Finally, men are depicted as heroes who, in times of war, sacrifice in order to fight for their country. This is the way they bring honour, whereas women bring it “by bearing songs” (Mulan 1998). This reinforces the passive role of women and the active character of men. Furthermore, men have to be strong (“be a man, with all the force of a great typhoon; be a man, with all the strength of a raging fire” (1998)), and cannot show their emotions. When Mulan learns that her father has to go to war, she gets down in the dumps and starts crying, whereas when the captain’s father dies, he does not shed a single tear, and seems to repress his sadness. In addition, when Mulan succeeds in doing a difficult task, she is said “I knew you could do it, you are a man” (1998), which conveys the idea that men are almighty and capable of everything. To finish with, the Dragon says that in order to fit in the men’s group, she needs to punch them, because “that is how men say hello” (1998) (even though it is an exaggeration, it perfectly describes men’s gender role).
All these examples that we have seen are negative ideological messages, because instead of challenging negative deep-seated values, they reinforce them. However, not all the messages that the film conveys are negative. Mulan is eventually accepted by her male friend and even the emperor for who she is. This conveys the idea that there is no need to be a man in order to succeed (even though it will be infinitely harder for women to do so), and that although one does not meet the expectations, they can still be accepted. Therefore, this last ideological message can be considered subversive, because it challenges, contradicts and undermines the dominant ideology (Brown 2015, p.159), namely, the patriarchy.
It is important to mention that all these messages are communicated in an implicit way, and are therefore passive. This is how most messages are expressed, especially in children movies. On the contrary, surface ideologies would be consciously communicated through films narratives (Brown 2015, p.159), such as in Westerns or patriotic films.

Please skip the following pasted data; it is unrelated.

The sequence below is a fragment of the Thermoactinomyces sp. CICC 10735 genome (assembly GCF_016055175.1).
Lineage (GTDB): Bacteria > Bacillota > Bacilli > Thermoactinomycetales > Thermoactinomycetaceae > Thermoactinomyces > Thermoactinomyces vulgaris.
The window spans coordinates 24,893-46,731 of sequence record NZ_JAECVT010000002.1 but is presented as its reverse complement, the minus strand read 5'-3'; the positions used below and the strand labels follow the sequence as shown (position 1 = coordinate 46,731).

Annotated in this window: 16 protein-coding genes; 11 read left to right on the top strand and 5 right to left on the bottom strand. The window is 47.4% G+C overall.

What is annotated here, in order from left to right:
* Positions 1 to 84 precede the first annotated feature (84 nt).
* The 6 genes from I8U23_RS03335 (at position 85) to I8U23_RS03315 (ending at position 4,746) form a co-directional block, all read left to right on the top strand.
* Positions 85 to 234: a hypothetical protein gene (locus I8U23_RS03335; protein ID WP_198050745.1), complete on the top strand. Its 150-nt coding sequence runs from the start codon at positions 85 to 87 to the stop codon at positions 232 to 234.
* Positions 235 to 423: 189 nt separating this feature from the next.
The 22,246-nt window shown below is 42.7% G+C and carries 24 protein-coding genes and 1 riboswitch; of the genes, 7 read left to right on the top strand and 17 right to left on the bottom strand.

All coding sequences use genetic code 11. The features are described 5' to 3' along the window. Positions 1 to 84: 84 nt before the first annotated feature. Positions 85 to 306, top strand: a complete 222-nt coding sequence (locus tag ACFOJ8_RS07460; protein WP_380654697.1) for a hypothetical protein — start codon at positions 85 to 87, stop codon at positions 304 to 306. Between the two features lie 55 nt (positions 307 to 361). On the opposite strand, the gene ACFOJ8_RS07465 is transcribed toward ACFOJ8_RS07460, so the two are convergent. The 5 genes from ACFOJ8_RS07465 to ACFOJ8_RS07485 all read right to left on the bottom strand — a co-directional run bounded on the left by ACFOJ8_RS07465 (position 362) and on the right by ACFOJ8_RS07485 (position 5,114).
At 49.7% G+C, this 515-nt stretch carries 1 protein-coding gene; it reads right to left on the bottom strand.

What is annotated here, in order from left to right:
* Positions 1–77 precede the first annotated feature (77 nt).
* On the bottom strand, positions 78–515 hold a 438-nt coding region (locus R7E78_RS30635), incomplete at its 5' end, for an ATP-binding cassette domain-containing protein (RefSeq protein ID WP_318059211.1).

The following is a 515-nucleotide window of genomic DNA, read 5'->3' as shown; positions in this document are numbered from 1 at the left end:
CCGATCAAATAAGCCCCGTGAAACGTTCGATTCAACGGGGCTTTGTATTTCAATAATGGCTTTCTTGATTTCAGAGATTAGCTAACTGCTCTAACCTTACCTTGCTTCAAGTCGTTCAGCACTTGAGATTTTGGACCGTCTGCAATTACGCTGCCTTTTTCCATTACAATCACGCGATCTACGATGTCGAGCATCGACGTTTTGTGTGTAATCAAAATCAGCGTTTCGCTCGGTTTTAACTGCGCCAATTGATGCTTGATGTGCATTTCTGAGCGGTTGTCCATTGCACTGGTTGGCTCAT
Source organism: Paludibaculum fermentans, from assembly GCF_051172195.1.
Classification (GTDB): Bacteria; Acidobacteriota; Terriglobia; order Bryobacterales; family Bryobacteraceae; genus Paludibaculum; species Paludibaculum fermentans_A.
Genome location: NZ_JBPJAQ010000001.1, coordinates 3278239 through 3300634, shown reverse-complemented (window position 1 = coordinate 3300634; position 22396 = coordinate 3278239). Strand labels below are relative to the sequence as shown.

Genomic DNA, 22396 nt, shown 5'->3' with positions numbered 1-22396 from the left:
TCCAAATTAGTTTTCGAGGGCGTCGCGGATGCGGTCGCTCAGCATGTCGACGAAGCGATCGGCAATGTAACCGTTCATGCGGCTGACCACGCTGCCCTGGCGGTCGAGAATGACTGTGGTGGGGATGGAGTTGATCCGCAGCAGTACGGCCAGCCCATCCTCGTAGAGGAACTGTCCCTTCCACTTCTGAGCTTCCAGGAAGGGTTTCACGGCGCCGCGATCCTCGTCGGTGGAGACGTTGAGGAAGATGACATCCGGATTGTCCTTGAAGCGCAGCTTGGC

Finally, the reaction of the viewer to the ideological messages of the film will determine the dominant, resistant or negotiated reading. In these case, I have made both a dominant and resistant reading. On the one hand, I have rejected some intended meanings of the film’s creator (Warren 2015, p. 282) such as the representation of women and men, and have come up with my own alternative and conflicting ideas. On the other hand, I have made a dominant reading when I have accepted the idea that there is no need to be a man in order to be accepted by society and that one should be accepted despite not meeting the expectations of society.
Brown, A 2015, ‘Reading Film: Techniques, Identification and Ideology’, in T Chalkley, M Hobbs, A Brown, T Cinque, B Warren & M Finn (eds), Communication, digital media and everyday life, Oxford University Press, South Melbourne, pp. 155-169.
Herd, S 2013, ‘Implicit and Explicit Ideology in Film’, Cinema and Sociey. Steven Herd, 4th April 2013, retrieved 1st January 2017, <https://steveherd.wordpress.com/2013/04/09/implicit-and-explicit-ideology-in-film/>.
Jones, L 2015, Masculinity and the Disney Princess, The Artifice, retrieved 1 st January 2017, <http://the-artifice.com/masculinity- disney-princess/>.
Mulan 1998, film, Walt Disney Pictures, United States.
Warren, B 2015, ‘Reality TV and Constructed Reality’, in T Chalkley, M Hobbs, A Brown, T Cinque, B Warren & M Finn (eds), Communication, digital media and everyday life, Oxford University Press, South Melbourne, pp. 273-285.